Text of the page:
Materials and Method

The study protocol followed Preferred Reporting Items for Systematic Reviews and Meta-Analyses statement (PRISMA) guidelines [14]. The protocol was prospectively registered in PROSPERO, registration number CRD42014009952 [15]. A systematic, computerised search was performed using MEDLINE, SPORT Discus, CINAHL and Physiotherapy Evidence Database (PEDro) to gather information relating to the treatment of upper extremity tendinopathies with eccentric training in physically active adults. Study details were extracted and organized into (Table 1 (Included as supplementary data)) with the synopsis of the selected studies: pathology, duration of symptoms, intervention, outcome, post-treatment follow-up and PEDro score. Two authors (MOC and IMP) independently searched the databases using following key words in all relevant combinations: tendon, tendinopathy, exercise, eccentric, training. All titles and abstracts retrieved were read to assess their relevance. Studies were filtered depending on the following criteria: studies in English or Spanish; adult participants with clinical diagnosis of tendinopathy; studies design was RCT; results regarding pain or strength were assessed; and eccentric exercise was employed to treat upper extremity tendinopathies. No limits were included concerning the year of publication [1,2,5-7].

The methodological quality of each selected study was assessed independently by two reviewers (MOC, IMP) using the PEDro criteria [1]. Two authors (MOC and IMP) independently extracted data from the selected studies regarding: (i) authors; (ii) sample size; (iii) location of tendinopathy; (iv) treatment group; (v) control group; (vi) outcome measure; (vii) previous treatments; (viii) PEDro score; and (ix) the variables in the eccentric exercise protocol, such as description of the exercise, sets, repetitions, time of rest, progression of the intensity and frequency per week. Other information obtained included group sizes and socio-demographic data (age, gender), length of symptoms, dominance according to tendinopathy, previous treatments, and followup post treatment. Any discrepancies were resolved through discussion until consensus was reached.

Results and Discussion

Figure 1 reports the number of full-text studies retrieved and the number of studies excluded. Exclusion criteria included: tendinopathies were not treated (n=1); participants were cadavers (n=1); participants were non-human (n=1); eccentric work was not mentioned for the treatment of tendinopathies (n=1); RCT design was not respected (n=2).The mean PEDro score for the 12 studies was 6/10, with a range from 3 to 8.Consideringthat the intervention of eccentric exercise does not allow for blinding of the participant or therapist, these scores are relatively good. Blinding of the assessors and concealed allocation were two other criteria that were poorly reported in most of the selected studies. Thus, the highest achievable score was 8/10.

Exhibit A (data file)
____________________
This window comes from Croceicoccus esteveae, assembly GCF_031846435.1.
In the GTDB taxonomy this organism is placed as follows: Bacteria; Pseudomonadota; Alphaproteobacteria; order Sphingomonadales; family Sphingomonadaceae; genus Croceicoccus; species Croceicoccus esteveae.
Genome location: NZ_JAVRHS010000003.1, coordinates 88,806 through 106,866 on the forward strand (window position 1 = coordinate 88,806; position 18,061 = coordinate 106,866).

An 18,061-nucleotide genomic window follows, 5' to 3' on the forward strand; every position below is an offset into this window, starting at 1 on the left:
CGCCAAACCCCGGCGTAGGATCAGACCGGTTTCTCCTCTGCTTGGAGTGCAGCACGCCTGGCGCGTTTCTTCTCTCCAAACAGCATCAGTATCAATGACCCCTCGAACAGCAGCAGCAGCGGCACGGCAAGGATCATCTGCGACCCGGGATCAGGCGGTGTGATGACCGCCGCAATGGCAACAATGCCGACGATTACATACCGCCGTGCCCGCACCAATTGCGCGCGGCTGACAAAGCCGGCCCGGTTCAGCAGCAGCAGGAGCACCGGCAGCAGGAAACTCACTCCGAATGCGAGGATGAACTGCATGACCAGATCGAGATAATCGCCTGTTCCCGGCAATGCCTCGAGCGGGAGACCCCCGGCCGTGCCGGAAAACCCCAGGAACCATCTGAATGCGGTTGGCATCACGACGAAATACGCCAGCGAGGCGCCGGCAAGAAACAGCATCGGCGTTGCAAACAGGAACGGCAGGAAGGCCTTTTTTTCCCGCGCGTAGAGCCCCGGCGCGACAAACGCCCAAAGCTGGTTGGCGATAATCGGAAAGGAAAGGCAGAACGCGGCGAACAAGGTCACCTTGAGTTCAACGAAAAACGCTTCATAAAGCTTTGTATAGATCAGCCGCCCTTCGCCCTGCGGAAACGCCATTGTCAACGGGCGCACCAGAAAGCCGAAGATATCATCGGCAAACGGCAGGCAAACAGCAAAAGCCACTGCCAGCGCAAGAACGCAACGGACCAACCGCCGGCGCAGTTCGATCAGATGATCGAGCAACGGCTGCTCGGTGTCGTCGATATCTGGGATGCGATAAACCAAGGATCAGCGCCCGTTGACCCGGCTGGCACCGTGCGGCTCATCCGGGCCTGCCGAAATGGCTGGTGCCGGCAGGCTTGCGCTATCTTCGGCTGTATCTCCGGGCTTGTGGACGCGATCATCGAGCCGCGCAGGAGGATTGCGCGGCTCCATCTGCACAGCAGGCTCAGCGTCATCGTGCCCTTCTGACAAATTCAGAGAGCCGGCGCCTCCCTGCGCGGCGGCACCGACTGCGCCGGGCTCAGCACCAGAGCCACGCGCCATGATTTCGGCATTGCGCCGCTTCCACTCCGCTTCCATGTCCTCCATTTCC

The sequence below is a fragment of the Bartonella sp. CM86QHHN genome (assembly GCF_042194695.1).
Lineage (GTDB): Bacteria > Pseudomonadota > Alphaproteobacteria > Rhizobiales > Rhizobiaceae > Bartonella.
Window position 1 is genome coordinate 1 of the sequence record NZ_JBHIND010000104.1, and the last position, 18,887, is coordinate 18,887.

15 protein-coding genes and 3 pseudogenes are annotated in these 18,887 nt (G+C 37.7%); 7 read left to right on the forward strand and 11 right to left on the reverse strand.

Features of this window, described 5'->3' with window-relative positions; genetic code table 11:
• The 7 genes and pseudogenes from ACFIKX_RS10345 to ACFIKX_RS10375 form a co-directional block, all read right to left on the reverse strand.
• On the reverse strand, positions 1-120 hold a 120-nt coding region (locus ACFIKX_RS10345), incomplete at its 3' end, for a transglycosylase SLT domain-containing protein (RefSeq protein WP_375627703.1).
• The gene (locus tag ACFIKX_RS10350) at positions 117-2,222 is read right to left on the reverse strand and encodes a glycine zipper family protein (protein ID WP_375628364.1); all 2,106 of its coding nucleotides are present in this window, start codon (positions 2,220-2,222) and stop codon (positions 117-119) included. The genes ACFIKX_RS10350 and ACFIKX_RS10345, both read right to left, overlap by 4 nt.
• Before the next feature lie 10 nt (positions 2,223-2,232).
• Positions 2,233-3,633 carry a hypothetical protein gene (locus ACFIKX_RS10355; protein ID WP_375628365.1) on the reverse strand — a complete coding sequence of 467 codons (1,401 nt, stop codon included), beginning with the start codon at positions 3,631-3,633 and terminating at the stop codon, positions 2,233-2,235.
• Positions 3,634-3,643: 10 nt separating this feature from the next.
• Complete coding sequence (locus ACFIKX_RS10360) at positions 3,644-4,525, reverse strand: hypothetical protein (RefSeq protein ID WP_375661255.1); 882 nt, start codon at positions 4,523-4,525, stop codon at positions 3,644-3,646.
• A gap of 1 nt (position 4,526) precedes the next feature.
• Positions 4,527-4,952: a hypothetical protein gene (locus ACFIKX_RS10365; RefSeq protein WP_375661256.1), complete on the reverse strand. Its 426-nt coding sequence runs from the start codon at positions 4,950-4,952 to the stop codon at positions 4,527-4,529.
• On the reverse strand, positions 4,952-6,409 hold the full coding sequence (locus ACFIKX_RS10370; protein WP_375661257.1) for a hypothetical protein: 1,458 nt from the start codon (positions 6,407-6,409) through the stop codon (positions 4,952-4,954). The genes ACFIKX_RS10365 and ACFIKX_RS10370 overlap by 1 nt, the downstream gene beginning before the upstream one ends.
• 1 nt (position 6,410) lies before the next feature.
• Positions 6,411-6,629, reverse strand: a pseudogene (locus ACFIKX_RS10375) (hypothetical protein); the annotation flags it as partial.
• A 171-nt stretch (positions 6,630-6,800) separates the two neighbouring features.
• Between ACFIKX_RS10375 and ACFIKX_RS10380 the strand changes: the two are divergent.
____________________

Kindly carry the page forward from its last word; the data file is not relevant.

Figure 1: Flow chart of the Selection Process according to PRISMA Statement. According to: Moher D, Liberati A, Tetzlaff J, Altman DG. & PRISMA Group. Preferred reporting items for systematic reviews and meta-analyses: the PRISMA statement. Int J Surg Lond Engl 2010; 8: 336-41.

The two reviewers had initial agreement on 112 out of 120 criteria (k=0,861), and reached consensus on all criteria. After selection criteria were applied, 12 studies satisfied the eligibility criteria with a total of 668 participants with clinical diagnoses of epicondylar tendinopathy (n=355) or shoulder impingement (n=191). The average number of participants in each trial was 55.6 (range from 20 to 120; eccentric group mean=25.9; control group mean=28.1) and the mean duration of symptoms at baseline ranged from 1 to 156 months [1]. (Table 1) gathers the results of the 12 studies included in this systematic revision.

Functional status was assessed in 9 studies, with the TEFS (Tennis Elbow Function Scale), DASH (Disabilities of the Arm, Shoulder and Hand) questionnaire, SPADI, or SDQ (Shoulder Disability Questionnaire). Results provide us that 7 studies improved the functionality of the participants in the eccentric-group, and 2 studies had non-significant changes in that group; in terms of inter-group changes, in 2 studies were moderately and significantly better in the non-eccentric group. In 3 studies there were not significant differences, and in 4 studies they were significantly better in the eccentric-group. Pain was assessed in all of them using the VAS (Visual Analogue Scale), except in one study, in which SPADI (Shoulder Pain and Disability Index) scale was employed. In 11studies, pain decreased significantly in the group where eccentric work was employed as therapeutic modality (p<0.05); in the remaining study, no significant improvement within14 group was found in the eccentric-group (p=0.71). Regarding intergroup changes, in 2 studies 37,41 were significantly better for the noneccentric group.